Classified U.S. diplomatic cables reporting corruption allegations against foreign governments and leaders are expected in official documents that WikiLeaks plans to release soon, sources said on Wednesday.
The whistle-blowing website said on its Twitter feed this week its next release would be seven times larger than the collection of roughly 400,000 Pentagon reports related to the Iraq war which it made public in October.
Three sources familiar with the State Department cables held by WikiLeaks say the corruption allegations in them are major enough to cause serious embarrassment for foreign governments and politicians named in them.
They said the release was expected next week, but could come earlier.
The detailed, candid reporting by U.S. diplomats also may create foreign policy complications for the administration of U.S. President Barack Obama, the sources said.
Among the countries whose politicians feature in the reports are Russia, Afghanistan and former Soviet republics in Central Asia. But other reports also detail potentially embarrassing allegations reported to Washington from U.S. diplomats in other regions including East Asia and Europe, one of the sources familiar with the WikiLeaks holdings said.
The U.S. government has strongly objected to past WikiLeaks revelations, which it said compromise national security and can put some people at risk.
Past WikiLeaks releases of classified U.S. documents on related to Iraq and Afghanistan have given a battlefield view of both conflicts and sensitive intelligence, but contained few startling revelations.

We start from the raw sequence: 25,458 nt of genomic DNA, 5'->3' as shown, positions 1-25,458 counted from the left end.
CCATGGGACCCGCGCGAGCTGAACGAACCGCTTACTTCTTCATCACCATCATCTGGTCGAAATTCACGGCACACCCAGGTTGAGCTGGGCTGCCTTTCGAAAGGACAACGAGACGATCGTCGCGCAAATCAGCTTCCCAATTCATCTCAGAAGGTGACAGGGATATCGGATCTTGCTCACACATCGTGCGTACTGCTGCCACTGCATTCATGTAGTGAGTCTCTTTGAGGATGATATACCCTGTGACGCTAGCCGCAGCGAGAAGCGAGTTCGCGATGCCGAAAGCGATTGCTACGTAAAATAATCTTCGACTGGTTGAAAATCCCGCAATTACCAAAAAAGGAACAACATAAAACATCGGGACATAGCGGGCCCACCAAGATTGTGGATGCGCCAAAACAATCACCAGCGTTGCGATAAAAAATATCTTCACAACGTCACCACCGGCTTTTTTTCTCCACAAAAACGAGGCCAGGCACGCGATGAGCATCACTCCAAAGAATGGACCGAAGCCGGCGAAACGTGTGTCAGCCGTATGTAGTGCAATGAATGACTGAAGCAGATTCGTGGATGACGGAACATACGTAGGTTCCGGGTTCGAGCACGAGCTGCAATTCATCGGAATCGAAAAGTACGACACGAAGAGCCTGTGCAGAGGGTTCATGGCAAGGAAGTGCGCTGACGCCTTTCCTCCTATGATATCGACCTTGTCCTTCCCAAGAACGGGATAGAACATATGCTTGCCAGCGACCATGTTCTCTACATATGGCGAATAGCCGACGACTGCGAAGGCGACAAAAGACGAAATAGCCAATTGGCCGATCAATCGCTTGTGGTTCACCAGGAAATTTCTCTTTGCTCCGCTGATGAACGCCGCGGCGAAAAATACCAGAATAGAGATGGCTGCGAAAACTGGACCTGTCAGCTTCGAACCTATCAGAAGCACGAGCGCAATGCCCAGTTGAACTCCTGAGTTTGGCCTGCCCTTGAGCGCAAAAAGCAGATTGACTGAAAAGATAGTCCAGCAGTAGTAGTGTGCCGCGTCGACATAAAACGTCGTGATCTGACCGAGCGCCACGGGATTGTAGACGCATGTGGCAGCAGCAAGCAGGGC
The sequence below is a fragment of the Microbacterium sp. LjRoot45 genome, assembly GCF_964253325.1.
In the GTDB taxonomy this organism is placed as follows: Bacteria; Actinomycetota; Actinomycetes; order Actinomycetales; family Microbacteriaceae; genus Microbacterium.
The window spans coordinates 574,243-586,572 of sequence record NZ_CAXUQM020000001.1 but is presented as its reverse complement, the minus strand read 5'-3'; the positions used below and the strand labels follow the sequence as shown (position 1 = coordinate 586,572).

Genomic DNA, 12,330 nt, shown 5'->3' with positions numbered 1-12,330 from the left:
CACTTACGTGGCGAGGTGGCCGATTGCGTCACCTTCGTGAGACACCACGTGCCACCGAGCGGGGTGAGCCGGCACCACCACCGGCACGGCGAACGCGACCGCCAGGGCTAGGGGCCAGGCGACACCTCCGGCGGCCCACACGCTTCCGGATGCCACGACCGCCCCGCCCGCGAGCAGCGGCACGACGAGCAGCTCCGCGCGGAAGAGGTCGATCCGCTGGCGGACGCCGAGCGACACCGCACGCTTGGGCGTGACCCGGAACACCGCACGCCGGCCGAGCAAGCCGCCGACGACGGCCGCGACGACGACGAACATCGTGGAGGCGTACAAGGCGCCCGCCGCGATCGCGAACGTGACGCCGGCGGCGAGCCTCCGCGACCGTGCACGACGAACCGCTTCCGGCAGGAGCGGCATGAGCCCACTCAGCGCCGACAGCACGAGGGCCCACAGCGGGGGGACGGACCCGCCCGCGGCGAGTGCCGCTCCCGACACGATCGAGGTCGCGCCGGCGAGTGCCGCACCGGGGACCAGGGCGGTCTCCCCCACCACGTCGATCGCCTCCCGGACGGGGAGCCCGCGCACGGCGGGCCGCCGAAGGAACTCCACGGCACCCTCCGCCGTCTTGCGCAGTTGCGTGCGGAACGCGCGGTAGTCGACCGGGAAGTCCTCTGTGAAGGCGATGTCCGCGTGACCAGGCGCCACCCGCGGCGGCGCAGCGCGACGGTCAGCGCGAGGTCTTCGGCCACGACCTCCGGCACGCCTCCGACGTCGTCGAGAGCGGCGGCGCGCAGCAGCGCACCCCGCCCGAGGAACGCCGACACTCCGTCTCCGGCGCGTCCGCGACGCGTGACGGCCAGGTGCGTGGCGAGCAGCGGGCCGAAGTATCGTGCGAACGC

State Department spokesman P.J. Crowley said Washington was assessing the implications of what WikiLeaks may reveal and was notifying foreign governments "that a release of documents is possible in the near future."
"We decry what has happened. These revelations are harmful to the United States and our interests. They are going to create tension in our relationships,' Mr. Crowley said. "We wish that this would not happen but we are obviously prepared for the possibility that it will."
Both the State Department and the Pentagon confirmed they had been in touch with lawmakers on Capitol Hill to inform them of what may be coming.
Sources said three international news organizations which previously published stories based on classified U.S. government documents acquired by WikiLeaks -- the New York Times, Britain's Guardian newspaper and the German weekly news magazine Der Spiegel -- were given access to the documents some time ago by Julian Assange, the Australian-born computer hacker who says he is WikiLeaks's founder and leader.
Two of the sources said Mr. Assange has also made the documents available to at least two other European publications - the newspapers El Pais of Spain and Le Monde of France.
Mr. Assange did not immediately reply to an email seeking comment.
The New York Times, Guardian and Der Spiegel are trying to coordinate when they release their first stories about the material - likely to be next week - but one of the sources said that it is unclear whether Le Monde and El Pais will be publishing on the same schedule.
The sources said the documents, which also report on other local controversies beyond allegations of corruption, may result in more international uproar than did the earlier release by WikiLeaks of Pentagon reports on the conflicts in Iraq and Afghanistan.
Asked by e-mail to comment on the latest anticipated WikiLeaks release, New York Times Executive Editor Bill Keller told Reuters: "If we had a big story in the works, we'd be disinclined to discuss it before publication."
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